Forget most of what you know about the Atlanta Jewish Film Festival. When it opens on the evening of Feb. 17, everything from the way you buy tickets, view films, watch guest programming and interact with others is new.
Festival executive director Kenny Blank, who has built the event into one of Atlanta’s cultural crown jewels and one of the largest such events in the world, has – with his professional team – rethought almost every aspect of the popular annual event. As Blank sees it, the AJFF’s 21st edition is about making “everything old, new again.”
He explained, “The most direct answer to what’s new is the way the audiences will experience the film festival. No question about that. That is going to be different. Our focus has been on reimagining the festival experience. How can we make it easy, convenient for people, and most importantly, of course, keep our audience safe.”
This year there are fewer films to choose from. There are 36 in the 2021 festival versus 50 last year, plus four programs of short films. The event this year is what organizers like to call “consolidated,” meaning it will run only 12 days, from Feb. 17 with the opening night romantic comedy “Kiss Me Kosher” to the closing night documentary Feb. 28, “Howie Mandel: But Enough About Me.” Last year it was an 18-day program.
Most of the films will only be shown online, with a 72-hour window to watch a one time showing of a film once it has been downloaded. There’s a slight bump in ticket prices and no option for seniors, but there is a $2-a-ticket discount during the first days after tickets go on sale Feb. 10.
No matter how many tickets you buy, the festival is still one of the year’s best entertainment bargains. You can enjoy what the AJFF is calling its Virtual Lobby, which allows film fans in a free lunchtime event to meet for a hosted discussion every day. Also free is an expanded number of video conversations with a long list of film stars, directors, and other VIPs. Blank believes being virtual has brought new possibilities to the festival.
“With virtual, the whole world can be here at our doorstep. We are able to bring in filmmakers and actors from all around the world to participate in the festival, virtually. So we have a vastly expanded array of curated conversations that will happen after the film this year with some of the top filmmakers and actors from some of these major international releases.”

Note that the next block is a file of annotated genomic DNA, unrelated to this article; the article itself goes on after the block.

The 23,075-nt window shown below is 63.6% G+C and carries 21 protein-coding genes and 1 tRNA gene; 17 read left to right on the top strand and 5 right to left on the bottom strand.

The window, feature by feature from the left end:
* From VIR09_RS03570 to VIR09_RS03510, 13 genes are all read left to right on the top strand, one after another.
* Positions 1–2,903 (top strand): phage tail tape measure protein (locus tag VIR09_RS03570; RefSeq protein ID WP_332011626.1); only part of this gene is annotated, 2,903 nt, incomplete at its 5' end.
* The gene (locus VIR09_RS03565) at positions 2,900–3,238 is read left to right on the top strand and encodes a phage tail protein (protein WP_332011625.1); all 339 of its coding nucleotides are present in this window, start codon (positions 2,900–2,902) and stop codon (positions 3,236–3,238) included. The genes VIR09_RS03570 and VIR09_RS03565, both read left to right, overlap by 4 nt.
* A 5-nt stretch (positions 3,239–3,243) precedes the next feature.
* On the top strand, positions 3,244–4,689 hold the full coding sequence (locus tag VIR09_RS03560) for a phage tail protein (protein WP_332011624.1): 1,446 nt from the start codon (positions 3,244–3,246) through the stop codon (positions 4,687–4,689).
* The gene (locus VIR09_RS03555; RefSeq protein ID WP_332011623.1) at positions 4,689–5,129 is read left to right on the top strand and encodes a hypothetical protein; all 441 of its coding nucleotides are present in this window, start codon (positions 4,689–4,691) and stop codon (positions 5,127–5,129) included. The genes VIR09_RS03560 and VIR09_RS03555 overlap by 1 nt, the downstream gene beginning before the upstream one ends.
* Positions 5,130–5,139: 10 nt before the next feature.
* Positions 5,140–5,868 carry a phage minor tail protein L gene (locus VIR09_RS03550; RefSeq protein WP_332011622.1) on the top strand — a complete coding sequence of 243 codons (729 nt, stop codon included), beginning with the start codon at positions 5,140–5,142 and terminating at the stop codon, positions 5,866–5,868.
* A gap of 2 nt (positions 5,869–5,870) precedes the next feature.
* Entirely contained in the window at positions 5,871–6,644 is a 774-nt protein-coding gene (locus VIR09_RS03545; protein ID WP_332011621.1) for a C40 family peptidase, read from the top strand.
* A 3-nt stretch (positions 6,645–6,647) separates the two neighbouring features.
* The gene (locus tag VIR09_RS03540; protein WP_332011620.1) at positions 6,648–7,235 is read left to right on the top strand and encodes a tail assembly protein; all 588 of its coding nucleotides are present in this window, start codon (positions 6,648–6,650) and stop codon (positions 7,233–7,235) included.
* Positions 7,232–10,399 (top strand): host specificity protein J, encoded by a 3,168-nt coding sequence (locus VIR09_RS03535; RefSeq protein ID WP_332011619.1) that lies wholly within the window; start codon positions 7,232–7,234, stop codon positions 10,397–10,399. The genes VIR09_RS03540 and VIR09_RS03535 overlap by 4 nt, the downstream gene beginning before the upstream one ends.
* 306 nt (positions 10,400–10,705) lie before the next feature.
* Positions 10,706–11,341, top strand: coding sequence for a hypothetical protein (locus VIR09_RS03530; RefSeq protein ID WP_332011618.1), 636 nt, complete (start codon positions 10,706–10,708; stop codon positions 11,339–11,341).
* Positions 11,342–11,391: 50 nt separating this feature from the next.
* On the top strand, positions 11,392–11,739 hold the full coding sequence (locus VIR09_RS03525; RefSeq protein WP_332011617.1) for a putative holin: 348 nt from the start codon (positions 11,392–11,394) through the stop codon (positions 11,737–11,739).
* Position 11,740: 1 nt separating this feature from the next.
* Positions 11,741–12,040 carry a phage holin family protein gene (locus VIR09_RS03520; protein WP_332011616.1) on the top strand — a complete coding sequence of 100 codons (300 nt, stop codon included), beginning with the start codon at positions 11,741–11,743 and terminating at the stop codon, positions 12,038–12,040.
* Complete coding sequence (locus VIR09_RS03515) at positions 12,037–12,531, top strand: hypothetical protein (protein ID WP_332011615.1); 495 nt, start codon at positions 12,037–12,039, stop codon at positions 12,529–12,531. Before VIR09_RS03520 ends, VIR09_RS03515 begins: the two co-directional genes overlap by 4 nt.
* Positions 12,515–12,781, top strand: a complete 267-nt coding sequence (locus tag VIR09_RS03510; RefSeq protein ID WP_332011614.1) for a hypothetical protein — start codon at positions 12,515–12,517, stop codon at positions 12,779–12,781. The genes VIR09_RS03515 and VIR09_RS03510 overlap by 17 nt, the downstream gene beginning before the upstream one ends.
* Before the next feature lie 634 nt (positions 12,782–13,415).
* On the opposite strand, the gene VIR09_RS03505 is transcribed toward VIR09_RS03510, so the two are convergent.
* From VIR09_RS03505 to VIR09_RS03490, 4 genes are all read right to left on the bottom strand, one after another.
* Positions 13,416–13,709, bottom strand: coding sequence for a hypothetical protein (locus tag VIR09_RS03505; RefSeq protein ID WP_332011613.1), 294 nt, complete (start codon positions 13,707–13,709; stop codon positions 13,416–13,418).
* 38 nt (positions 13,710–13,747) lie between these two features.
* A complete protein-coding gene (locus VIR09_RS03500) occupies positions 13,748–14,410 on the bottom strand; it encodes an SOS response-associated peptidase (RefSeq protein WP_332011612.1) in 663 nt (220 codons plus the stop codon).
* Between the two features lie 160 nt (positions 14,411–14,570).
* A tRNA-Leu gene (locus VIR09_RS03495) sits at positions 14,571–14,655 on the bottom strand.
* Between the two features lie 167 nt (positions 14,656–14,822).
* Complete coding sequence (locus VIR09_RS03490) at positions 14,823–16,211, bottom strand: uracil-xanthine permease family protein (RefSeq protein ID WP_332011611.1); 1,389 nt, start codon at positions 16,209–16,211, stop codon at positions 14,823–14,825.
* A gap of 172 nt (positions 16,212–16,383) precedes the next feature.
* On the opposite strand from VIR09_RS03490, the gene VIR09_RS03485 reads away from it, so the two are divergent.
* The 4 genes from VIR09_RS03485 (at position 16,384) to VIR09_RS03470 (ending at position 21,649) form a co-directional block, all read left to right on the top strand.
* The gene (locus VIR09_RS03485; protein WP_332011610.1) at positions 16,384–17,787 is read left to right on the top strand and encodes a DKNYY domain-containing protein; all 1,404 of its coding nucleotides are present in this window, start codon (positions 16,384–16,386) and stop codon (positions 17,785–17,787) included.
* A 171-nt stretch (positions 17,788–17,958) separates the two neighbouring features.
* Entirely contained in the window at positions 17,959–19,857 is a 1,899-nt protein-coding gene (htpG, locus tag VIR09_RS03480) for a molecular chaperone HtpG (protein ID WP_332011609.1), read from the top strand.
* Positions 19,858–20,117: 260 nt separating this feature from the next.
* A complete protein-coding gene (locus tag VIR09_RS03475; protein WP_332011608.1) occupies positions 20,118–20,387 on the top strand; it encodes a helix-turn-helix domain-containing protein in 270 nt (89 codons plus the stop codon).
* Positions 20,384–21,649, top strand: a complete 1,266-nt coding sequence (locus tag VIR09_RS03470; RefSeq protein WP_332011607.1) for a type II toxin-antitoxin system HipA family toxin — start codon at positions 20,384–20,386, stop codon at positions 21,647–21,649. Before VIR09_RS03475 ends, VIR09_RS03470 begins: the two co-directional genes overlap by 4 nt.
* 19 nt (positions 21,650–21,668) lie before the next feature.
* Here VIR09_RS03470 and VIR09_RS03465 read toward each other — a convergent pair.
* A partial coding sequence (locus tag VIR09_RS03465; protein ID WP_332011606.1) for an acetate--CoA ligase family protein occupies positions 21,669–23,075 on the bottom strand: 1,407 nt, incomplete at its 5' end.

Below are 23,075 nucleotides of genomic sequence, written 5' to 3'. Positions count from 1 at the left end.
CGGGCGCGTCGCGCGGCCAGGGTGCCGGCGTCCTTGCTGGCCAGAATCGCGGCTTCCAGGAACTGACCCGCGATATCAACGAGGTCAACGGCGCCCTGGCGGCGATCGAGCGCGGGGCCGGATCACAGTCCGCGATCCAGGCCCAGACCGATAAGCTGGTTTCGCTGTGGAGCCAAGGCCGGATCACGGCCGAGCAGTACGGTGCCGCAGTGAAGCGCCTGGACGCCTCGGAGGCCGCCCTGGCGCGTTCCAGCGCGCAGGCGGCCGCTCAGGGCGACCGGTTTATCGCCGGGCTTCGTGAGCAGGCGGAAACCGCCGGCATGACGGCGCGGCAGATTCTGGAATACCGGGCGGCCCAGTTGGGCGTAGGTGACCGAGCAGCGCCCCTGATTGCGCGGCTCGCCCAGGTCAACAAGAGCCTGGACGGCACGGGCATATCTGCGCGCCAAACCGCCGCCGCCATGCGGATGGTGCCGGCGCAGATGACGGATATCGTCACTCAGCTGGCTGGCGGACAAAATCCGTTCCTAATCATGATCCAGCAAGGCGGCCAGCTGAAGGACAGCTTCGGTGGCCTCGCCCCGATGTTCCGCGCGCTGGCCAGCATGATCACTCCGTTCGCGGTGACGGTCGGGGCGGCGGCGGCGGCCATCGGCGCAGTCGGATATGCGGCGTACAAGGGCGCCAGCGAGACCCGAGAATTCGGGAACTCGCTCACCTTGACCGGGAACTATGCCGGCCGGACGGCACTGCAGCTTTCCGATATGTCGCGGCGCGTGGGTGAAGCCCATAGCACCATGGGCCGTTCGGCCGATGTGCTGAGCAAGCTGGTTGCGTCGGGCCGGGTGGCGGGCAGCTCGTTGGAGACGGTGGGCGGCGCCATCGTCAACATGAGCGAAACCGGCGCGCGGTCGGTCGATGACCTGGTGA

Moreover, a single ticket purchase allows you to watch the selected film with as many people as you can safely invite to the screening, a big saving for families with children.
For those who still crave the more traditional theater experience, the AJFF is sponsoring three films in a drive-in setting at The Home Depot Backyard, an 11-acre green space adjacent to the Mercedes-Benz Stadium in downtown Atlanta.
The first drive-in film is for Young Professionals Night Feb. 18. It’s the new, edgy comedy “Shiva Baby.” Two motion picture comedy classics follow, with Mel Brooks’ “Spaceballs” Feb. 20 and the musical remake of “Little Shop of Horrors” from 1986 on Feb. 21. Food trucks will provide refreshments. There’s a limited number of tickets for each performance, so an early purchase is encouraged.
For Blank, his board of directors and staff, the year of planning that went into all of these changes has been a testing time. The year-round calendar of the AJFF has been filled with monthly events that sought to engage and expand its audience with free or greatly reduced pricing for productions from previous years along with in-depth discussions with creative figures from selected motion pictures.
The successes of the past year and the outpouring of financial support by the festival’s sponsors has been an acknowledgment that, not-withstanding the impact of the COVID-19 pandemic this year, the event is on solid ground, according to Blank.
“I think that’s a real vote of confidence from our community, saying we know you do something great; we know we need the film festival to endure. And so we’re going to continue to support you based on your 20 years of amazing programing that you’ve brought to the community.”
Those who worked so hard to produce such a different kind of festival experience are expected to be watching closely how this year’s program will be received. In a world awash in streaming possibilities from such corporate giants as ATT’s HBO Plus and Disney+, that have premiered in the last year as well as the newly launched Jewzy.com and ChaiFlix Jewish film websites, the AJFF faces some formidable challenges in maintaining its large audience. Still, Blank is confident of the festival’s importance as a cultural institution.
“We have built incredible trust with our audience over the years that we are outstanding curators of not just Jewish cinema, but the best Jewish cinema, the best international cinema. And so you don’t have to do that digging on other streaming sites, we will do it for you. We will discover these great films and bring them to you through whatever platform, whatever venue the AJFF is presenting in.”